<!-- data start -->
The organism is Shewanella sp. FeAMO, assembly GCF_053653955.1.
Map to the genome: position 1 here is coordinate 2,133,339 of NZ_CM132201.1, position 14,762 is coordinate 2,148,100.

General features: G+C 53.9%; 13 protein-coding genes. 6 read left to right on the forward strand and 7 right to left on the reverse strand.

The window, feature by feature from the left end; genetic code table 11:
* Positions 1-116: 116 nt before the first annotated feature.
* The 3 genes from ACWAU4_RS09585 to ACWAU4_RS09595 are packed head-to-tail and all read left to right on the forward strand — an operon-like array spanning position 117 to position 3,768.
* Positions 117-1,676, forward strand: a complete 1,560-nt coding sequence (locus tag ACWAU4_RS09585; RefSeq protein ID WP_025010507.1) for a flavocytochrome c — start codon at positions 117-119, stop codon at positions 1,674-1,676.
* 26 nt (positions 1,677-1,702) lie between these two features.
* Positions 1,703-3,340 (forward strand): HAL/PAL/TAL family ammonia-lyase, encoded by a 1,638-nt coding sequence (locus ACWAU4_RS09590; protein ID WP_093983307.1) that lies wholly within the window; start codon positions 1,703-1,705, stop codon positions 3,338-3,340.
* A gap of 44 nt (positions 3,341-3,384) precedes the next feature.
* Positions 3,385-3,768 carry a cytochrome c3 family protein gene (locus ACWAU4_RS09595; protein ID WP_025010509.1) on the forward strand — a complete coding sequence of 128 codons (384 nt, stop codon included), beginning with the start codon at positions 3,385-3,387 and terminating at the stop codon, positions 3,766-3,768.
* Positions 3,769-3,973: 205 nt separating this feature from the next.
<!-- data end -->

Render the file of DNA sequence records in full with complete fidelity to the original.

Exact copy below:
The organism is Shewanella sp. FeAMO, assembly GCF_053653955.1.
Map to the genome: position 1 here is coordinate 2,133,339 of NZ_CM132201.1, position 14,762 is coordinate 2,148,100.

General features: G+C 53.9%; 13 protein-coding genes. 6 read left to right on the forward strand and 7 right to left on the reverse strand.

The window, feature by feature from the left end; genetic code table 11:
* Positions 1-116: 116 nt before the first annotated feature.
* The 3 genes from ACWAU4_RS09585 to ACWAU4_RS09595 are packed head-to-tail and all read left to right on the forward strand — an operon-like array spanning position 117 to position 3,768.
* Positions 117-1,676, forward strand: a complete 1,560-nt coding sequence (locus tag ACWAU4_RS09585; RefSeq protein ID WP_025010507.1) for a flavocytochrome c — start codon at positions 117-119, stop codon at positions 1,674-1,676.
* 26 nt (positions 1,677-1,702) lie between these two features.
* Positions 1,703-3,340 (forward strand): HAL/PAL/TAL family ammonia-lyase, encoded by a 1,638-nt coding sequence (locus ACWAU4_RS09590; protein ID WP_093983307.1) that lies wholly within the window; start codon positions 1,703-1,705, stop codon positions 3,338-3,340.
* A gap of 44 nt (positions 3,341-3,384) precedes the next feature.
* Positions 3,385-3,768 carry a cytochrome c3 family protein gene (locus ACWAU4_RS09595; protein ID WP_025010509.1) on the forward strand — a complete coding sequence of 128 codons (384 nt, stop codon included), beginning with the start codon at positions 3,385-3,387 and terminating at the stop codon, positions 3,766-3,768.
* Positions 3,769-3,973: 205 nt separating this feature from the next.